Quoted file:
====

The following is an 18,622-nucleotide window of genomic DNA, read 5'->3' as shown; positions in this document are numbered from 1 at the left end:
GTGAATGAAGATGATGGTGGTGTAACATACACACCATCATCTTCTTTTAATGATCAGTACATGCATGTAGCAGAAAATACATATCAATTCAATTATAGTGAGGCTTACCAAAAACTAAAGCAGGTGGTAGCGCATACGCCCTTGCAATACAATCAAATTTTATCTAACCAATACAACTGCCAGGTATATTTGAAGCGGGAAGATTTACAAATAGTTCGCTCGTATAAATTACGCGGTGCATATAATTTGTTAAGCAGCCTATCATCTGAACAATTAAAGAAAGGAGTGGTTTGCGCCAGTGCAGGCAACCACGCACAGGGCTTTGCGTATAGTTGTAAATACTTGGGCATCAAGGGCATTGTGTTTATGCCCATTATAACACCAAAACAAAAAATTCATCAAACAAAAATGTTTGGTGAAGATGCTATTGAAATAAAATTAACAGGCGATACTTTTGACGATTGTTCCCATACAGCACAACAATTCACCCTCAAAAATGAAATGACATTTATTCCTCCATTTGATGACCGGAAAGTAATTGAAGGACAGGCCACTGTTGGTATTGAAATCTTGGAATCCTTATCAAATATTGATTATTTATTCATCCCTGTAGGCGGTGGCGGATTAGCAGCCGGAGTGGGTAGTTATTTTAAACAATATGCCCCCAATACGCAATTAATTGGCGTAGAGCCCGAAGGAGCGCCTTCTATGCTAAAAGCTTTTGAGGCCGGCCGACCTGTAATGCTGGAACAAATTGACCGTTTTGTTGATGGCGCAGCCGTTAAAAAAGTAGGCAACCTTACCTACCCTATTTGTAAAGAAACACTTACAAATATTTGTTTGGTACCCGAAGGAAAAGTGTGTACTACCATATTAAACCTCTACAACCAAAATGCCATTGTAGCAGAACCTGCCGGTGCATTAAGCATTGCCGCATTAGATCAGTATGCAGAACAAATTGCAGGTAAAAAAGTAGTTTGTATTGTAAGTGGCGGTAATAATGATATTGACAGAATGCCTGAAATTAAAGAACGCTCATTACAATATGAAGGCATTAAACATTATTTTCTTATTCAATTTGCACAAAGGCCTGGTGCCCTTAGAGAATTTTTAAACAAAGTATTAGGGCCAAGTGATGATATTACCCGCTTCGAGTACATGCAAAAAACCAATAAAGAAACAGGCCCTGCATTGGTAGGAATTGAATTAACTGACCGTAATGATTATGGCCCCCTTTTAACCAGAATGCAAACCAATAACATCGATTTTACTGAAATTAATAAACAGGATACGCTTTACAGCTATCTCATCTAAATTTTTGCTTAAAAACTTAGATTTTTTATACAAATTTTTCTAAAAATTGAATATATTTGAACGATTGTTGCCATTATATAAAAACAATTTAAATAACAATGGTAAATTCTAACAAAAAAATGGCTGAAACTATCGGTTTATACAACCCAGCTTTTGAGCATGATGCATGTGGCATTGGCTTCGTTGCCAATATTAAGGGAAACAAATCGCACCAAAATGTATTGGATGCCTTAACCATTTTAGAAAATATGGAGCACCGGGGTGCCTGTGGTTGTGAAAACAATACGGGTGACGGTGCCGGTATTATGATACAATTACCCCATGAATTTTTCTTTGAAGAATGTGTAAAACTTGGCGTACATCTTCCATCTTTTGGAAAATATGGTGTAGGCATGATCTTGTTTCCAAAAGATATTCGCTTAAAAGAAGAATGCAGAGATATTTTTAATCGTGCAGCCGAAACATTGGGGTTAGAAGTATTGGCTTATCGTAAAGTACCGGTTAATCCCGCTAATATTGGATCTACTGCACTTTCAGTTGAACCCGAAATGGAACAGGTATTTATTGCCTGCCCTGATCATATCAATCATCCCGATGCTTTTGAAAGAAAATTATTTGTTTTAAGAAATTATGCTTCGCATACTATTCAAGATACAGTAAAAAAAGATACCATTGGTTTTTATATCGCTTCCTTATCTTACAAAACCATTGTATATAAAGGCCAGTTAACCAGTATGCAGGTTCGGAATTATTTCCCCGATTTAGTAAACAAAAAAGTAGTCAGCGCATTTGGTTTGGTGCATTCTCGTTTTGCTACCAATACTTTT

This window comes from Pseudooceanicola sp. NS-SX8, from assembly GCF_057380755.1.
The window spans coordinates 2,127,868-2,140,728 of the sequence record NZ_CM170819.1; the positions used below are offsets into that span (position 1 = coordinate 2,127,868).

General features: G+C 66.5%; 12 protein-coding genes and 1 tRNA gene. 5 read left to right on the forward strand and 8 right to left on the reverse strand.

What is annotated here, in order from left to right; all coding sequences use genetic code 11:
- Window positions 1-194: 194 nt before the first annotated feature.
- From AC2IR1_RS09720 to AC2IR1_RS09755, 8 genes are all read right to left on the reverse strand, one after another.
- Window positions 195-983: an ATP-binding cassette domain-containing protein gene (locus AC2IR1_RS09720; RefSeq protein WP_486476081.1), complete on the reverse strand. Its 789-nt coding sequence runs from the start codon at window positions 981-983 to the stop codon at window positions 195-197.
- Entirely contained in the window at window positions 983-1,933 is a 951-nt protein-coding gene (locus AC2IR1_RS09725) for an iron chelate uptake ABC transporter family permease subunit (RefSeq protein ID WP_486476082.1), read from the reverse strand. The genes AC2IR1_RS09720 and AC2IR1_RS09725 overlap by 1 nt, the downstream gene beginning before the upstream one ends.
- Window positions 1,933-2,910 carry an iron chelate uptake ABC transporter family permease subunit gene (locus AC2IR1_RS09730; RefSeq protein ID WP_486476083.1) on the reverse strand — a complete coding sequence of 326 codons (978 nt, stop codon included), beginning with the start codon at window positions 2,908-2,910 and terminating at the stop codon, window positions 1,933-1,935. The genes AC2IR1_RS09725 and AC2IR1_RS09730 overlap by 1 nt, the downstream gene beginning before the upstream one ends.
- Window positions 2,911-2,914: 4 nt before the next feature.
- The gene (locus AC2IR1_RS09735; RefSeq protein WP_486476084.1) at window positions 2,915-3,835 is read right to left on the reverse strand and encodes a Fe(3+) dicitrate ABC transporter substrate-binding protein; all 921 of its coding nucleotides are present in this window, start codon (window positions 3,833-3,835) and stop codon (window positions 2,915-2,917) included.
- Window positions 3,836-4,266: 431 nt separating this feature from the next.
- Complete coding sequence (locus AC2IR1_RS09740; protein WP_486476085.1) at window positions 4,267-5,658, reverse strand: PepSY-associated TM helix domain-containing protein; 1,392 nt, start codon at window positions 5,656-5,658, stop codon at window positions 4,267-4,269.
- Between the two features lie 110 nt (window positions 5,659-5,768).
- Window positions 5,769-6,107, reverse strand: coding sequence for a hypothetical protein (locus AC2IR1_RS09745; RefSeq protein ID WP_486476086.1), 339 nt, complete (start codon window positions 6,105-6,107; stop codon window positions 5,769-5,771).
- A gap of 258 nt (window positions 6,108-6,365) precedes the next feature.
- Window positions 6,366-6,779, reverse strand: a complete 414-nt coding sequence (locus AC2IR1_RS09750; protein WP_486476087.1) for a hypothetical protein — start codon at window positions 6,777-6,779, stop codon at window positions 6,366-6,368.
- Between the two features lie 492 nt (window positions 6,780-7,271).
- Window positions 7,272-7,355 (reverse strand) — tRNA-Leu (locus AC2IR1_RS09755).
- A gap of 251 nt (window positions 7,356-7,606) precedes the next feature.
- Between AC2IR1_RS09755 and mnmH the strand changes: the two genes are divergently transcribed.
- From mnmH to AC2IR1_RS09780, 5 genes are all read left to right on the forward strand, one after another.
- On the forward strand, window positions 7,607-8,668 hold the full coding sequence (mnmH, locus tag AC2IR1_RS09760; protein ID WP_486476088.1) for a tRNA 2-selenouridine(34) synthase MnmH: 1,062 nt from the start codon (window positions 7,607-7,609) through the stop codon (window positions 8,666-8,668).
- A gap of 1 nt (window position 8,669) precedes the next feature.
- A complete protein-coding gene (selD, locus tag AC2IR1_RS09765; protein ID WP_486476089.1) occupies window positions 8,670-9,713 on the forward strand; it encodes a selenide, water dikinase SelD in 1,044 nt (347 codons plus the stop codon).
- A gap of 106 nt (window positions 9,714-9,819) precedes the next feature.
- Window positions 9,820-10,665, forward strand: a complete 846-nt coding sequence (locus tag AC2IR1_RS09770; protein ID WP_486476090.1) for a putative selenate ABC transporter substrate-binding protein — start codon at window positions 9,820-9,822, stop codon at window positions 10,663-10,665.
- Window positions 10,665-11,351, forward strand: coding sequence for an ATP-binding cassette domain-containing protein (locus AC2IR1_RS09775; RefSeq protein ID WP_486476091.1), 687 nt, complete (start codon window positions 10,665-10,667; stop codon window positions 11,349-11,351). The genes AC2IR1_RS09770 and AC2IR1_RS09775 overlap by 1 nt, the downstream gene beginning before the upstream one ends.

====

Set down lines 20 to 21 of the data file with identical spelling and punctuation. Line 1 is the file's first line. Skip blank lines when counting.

- Between the two features lie 492 nt (window positions 6,780-7,271).
- Window positions 7,272-7,355 (reverse strand) — tRNA-Leu (locus AC2IR1_RS09755).